...focused, very very focused intentionally on growing the email list. So that's what I've been focused on. Love it and so socase, can you tell us a little bit about the results that you've seen since making that shift? You know, what was the size of the email list before? You know, prior to December two thousand and seventeen, and now you know that we're in June of two thousand and eighteen. What's that list size? Yeah, for sure. So when we started, when we made the switch to emails, only around Twentyzero, and even then I made a big scrub on it at the start to make sure we only had active members. So probably got down a like close to fifteen, but over the course of about four months it grew to a little over a hundred thousand. So I mean I think that speaks for itself really really fast growth and right now we're sitting a little under hundred thousand, just because I'm very focused on maintaining the engagement of the list. So I scrub it every single week, every single day. So we're sitting there, but it's still growing phenomenally fast us and all have days we'll have, you know, to Threezero new subscribers of days where of a couple hundred. But it's always, it's always, it's good. Still growing incredibly quickly just because of some of the strategies that I have in place. I love it. That's incredible. So as we're talking about some of those strategies, some of the things you're doing to to get that kind of growth with your email list. Case you mentioned the first thing was your frequency of publishing. Not I've heard other people talk about this, but clearly you know, if you if you've gon a list, you know over by over Eightyzero people in a matter of six months and you're saying it's the number one thing. It's clearly important. Talk to us about why the frequency of publishing is so key here. Yeah, for sure. Yeah, I mean this strategy, it's not the most glamorous, sexy marketing strategy, but I think it's important. I think anything you're doing, marketing, branding, growth, like, you have to set an expectation with your audience, and obviously I'm talking here within the realm. Will Pursue, which is a daily publication. So even, and it's very definition, you have to publish daily, because that is the cadence that your audience has come to expect and I think it's just very...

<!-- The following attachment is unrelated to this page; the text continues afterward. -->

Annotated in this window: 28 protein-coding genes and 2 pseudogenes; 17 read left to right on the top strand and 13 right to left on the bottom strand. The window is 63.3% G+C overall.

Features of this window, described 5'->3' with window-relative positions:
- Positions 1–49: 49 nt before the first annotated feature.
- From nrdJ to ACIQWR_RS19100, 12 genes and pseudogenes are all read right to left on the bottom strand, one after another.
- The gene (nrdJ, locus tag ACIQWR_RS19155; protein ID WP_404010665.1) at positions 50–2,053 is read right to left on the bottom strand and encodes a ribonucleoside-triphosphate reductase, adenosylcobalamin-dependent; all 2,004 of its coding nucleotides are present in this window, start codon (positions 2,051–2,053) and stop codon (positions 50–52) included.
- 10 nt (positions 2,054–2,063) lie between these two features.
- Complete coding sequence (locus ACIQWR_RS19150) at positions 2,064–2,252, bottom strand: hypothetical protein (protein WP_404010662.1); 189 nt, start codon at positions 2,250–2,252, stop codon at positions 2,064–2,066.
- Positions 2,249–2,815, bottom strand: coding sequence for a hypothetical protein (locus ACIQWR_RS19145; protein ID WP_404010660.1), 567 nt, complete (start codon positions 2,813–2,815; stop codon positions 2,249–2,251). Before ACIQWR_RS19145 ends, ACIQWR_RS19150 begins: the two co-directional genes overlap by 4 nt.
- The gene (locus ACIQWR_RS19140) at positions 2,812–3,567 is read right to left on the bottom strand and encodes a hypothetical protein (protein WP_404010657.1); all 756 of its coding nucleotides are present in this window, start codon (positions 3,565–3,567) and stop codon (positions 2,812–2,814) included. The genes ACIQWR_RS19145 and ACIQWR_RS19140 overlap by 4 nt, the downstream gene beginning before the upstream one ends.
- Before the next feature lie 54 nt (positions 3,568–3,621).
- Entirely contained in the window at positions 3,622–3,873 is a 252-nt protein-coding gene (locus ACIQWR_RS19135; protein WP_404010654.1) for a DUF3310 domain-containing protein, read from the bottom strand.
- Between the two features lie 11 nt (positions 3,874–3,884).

...important that whatever you decide to do daily, okay, daily, and then when do you publish daily? Okay, ten am, you have to first communicate that to your audience and then stick to it. So, I mean I've been publishing every single day myself writing the email, scrats in the emails, working with my editor, hitting send every single day for six months and your audience comes to appreciate that. So I think it's all about being intentional. When when you with when you just side to do it, it's up to you and your own market research. I mean the Skim sends. There's at like five am the hustle, for example, since there's at eleven am my friends at the morning Bruce, and there's at seven A. I'm like, it depends on what you want to do. Whatever you do, just stick to it, because your audience, you're building a brand and your audience comes to expect certain things from you. Sometimes they'll be like deliverability issues with the email, just it happens with with the tech and I'll get emails people are hey, the email didn't come out today. What's going on? And really it did. They just didn't get it. But like that's the kind of advances that you want, right they want to expect you to deliver it and then you deliver it. So it's definitely an important point. It's just kind of the foundation on which you build your content. Case. Now I'm really bullish on folks doing a podcast daily, even though most, most people don't. But I found that the folks that are doing it daily are just seeing results way faster than the folks that are not doing it daily. Is it same in email? Are you know all those the I know the hustle does a daily email. Skim does daily email. Have you found the same to be true? Is that why you chose to go daily, just because the expedition that like how quickly expedited your results are. Yeah, I mean, think of I mean the more you publish, the more opportunities there are for it to spread. Right, you'd have five days a week. Not all that's going to be a hit and maybe that one on Thursday is it goes viral, boom, big grow. So yeah, I mean the more you throw at the wall, the more that's likely to stick. Yes, I'm a big proponent of, you know, creating good content. Certainly I'm not just front crap out there. It's got to be good content. Yeah, but the more the more opportunity, the more swings you take, the more home runs you're likely to hits. I've always kind of abided by that.